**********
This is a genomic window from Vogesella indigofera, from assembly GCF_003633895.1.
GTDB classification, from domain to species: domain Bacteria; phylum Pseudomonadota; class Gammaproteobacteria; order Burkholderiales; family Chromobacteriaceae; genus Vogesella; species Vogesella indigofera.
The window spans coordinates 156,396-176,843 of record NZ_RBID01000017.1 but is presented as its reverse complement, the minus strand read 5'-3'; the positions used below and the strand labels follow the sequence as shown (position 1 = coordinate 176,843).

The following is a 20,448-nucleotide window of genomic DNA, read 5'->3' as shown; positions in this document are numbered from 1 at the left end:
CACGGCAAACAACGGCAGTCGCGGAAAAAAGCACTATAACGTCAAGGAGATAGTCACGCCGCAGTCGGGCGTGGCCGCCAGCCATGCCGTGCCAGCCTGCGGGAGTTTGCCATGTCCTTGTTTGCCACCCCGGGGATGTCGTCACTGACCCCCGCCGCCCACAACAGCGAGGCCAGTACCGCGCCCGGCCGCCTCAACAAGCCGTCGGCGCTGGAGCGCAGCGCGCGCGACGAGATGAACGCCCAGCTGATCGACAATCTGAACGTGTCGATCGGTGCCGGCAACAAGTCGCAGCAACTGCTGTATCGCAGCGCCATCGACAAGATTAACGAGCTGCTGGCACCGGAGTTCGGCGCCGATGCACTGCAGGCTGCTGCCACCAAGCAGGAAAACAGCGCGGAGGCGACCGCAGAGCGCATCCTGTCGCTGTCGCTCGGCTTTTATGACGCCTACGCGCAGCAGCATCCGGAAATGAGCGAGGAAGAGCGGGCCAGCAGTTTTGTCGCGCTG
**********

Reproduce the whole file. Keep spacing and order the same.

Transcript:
This is a genomic window from Vogesella indigofera, from assembly GCF_003633895.1.
GTDB classification, from domain to species: domain Bacteria; phylum Pseudomonadota; class Gammaproteobacteria; order Burkholderiales; family Chromobacteriaceae; genus Vogesella; species Vogesella indigofera.
The window spans coordinates 156,396-176,843 of record NZ_RBID01000017.1 but is presented as its reverse complement, the minus strand read 5'-3'; the positions used below and the strand labels follow the sequence as shown (position 1 = coordinate 176,843).

The following is a 20,448-nucleotide window of genomic DNA, read 5'->3' as shown; positions in this document are numbered from 1 at the left end:
CACGGCAAACAACGGCAGTCGCGGAAAAAAGCACTATAACGTCAAGGAGATAGTCACGCCGCAGTCGGGCGTGGCCGCCAGCCATGCCGTGCCAGCCTGCGGGAGTTTGCCATGTCCTTGTTTGCCACCCCGGGGATGTCGTCACTGACCCCCGCCGCCCACAACAGCGAGGCCAGTACCGCGCCCGGCCGCCTCAACAAGCCGTCGGCGCTGGAGCGCAGCGCGCGCGACGAGATGAACGCCCAGCTGATCGACAATCTGAACGTGTCGATCGGTGCCGGCAACAAGTCGCAGCAACTGCTGTATCGCAGCGCCATCGACAAGATTAACGAGCTGCTGGCACCGGAGTTCGGCGCCGATGCACTGCAGGCTGCTGCCACCAAGCAGGAAAACAGCGCGGAGGCGACCGCAGAGCGCATCCTGTCGCTGTCGCTCGGCTTTTATGACGCCTACGCGCAGCAGCATCCGGAAATGAGCGAGGAAGAGCGGGCCAGCAGTTTTGTCGCGCTG